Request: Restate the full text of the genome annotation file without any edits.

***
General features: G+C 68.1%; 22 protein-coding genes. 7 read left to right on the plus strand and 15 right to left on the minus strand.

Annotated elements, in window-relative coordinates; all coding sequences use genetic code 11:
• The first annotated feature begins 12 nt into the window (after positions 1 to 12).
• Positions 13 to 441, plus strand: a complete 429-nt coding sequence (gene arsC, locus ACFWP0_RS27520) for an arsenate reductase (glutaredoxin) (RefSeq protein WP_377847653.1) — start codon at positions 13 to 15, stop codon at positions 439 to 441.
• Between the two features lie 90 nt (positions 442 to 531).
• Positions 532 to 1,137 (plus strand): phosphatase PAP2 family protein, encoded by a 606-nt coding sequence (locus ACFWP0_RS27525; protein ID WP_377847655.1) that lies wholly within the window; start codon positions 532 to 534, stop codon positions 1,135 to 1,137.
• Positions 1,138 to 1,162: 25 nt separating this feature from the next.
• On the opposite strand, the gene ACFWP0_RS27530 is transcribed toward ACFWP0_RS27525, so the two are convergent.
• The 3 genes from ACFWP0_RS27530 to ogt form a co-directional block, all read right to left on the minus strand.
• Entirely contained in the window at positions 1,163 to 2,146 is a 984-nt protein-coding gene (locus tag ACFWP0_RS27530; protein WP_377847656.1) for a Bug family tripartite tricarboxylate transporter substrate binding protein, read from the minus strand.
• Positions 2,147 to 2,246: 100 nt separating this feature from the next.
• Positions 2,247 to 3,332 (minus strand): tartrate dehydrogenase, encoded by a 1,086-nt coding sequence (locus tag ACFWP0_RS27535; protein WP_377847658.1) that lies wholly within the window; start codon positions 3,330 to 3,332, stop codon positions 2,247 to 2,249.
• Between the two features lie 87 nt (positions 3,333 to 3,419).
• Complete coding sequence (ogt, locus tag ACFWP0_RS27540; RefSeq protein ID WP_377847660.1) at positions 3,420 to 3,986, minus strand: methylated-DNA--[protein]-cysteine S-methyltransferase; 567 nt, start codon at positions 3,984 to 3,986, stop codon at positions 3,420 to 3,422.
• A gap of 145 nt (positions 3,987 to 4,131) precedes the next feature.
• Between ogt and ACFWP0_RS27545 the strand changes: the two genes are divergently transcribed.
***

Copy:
General features: G+C 68.1%; 22 protein-coding genes. 7 read left to right on the plus strand and 15 right to left on the minus strand.

Annotated elements, in window-relative coordinates; all coding sequences use genetic code 11:
• The first annotated feature begins 12 nt into the window (after positions 1 to 12).
• Positions 13 to 441, plus strand: a complete 429-nt coding sequence (gene arsC, locus ACFWP0_RS27520) for an arsenate reductase (glutaredoxin) (RefSeq protein WP_377847653.1) — start codon at positions 13 to 15, stop codon at positions 439 to 441.
• Between the two features lie 90 nt (positions 442 to 531).
• Positions 532 to 1,137 (plus strand): phosphatase PAP2 family protein, encoded by a 606-nt coding sequence (locus ACFWP0_RS27525; protein ID WP_377847655.1) that lies wholly within the window; start codon positions 532 to 534, stop codon positions 1,135 to 1,137.
• Positions 1,138 to 1,162: 25 nt separating this feature from the next.
• On the opposite strand, the gene ACFWP0_RS27530 is transcribed toward ACFWP0_RS27525, so the two are convergent.
• The 3 genes from ACFWP0_RS27530 to ogt form a co-directional block, all read right to left on the minus strand.
• Entirely contained in the window at positions 1,163 to 2,146 is a 984-nt protein-coding gene (locus tag ACFWP0_RS27530; protein WP_377847656.1) for a Bug family tripartite tricarboxylate transporter substrate binding protein, read from the minus strand.
• Positions 2,147 to 2,246: 100 nt separating this feature from the next.
• Positions 2,247 to 3,332 (minus strand): tartrate dehydrogenase, encoded by a 1,086-nt coding sequence (locus tag ACFWP0_RS27535; protein WP_377847658.1) that lies wholly within the window; start codon positions 3,330 to 3,332, stop codon positions 2,247 to 2,249.
• Between the two features lie 87 nt (positions 3,333 to 3,419).
• Complete coding sequence (ogt, locus tag ACFWP0_RS27540; RefSeq protein ID WP_377847660.1) at positions 3,420 to 3,986, minus strand: methylated-DNA--[protein]-cysteine S-methyltransferase; 567 nt, start codon at positions 3,984 to 3,986, stop codon at positions 3,420 to 3,422.
• A gap of 145 nt (positions 3,987 to 4,131) precedes the next feature.
• Between ogt and ACFWP0_RS27545 the strand changes: the two genes are divergently transcribed.